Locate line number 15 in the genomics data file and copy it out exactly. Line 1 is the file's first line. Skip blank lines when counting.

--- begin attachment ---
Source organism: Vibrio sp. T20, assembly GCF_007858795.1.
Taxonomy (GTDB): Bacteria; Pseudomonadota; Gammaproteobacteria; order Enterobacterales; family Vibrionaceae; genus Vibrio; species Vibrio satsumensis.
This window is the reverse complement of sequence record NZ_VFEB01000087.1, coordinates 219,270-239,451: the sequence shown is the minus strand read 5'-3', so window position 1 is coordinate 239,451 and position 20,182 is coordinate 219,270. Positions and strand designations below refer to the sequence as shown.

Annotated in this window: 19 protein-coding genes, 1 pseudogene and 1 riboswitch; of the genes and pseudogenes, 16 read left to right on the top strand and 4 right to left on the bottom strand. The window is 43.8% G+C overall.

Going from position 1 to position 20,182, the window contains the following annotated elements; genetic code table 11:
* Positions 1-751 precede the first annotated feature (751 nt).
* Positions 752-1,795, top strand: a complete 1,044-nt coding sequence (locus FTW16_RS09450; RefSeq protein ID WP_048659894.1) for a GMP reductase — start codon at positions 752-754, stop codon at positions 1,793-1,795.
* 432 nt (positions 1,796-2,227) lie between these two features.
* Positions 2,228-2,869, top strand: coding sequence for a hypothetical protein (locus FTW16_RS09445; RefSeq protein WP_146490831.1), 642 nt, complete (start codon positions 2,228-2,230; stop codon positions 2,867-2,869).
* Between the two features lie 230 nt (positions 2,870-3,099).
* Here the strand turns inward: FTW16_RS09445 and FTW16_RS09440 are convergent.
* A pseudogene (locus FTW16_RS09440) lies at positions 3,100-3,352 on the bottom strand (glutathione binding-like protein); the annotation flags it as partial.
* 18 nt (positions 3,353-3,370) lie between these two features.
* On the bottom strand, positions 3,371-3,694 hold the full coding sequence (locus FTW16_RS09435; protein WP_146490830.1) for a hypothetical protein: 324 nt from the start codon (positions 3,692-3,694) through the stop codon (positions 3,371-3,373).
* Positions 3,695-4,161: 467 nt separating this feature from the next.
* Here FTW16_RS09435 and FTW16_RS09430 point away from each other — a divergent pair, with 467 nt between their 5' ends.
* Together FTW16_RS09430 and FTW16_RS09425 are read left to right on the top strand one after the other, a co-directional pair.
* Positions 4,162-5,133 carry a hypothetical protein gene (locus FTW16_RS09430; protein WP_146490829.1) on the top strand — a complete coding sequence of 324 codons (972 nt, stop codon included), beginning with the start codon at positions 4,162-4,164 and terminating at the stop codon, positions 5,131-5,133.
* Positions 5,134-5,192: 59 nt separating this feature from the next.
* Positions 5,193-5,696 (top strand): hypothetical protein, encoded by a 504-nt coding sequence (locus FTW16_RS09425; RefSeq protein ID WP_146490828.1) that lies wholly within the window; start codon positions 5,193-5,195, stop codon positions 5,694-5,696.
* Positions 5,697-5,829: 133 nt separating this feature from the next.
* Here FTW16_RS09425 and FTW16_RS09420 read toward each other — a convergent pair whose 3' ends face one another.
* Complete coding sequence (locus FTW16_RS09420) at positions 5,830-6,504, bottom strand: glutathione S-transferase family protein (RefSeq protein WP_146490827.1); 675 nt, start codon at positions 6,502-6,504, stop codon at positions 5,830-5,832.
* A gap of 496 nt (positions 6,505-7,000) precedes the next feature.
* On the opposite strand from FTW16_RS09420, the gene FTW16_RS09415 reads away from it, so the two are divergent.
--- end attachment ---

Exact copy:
* Positions 3,695-4,161: 467 nt separating this feature from the next.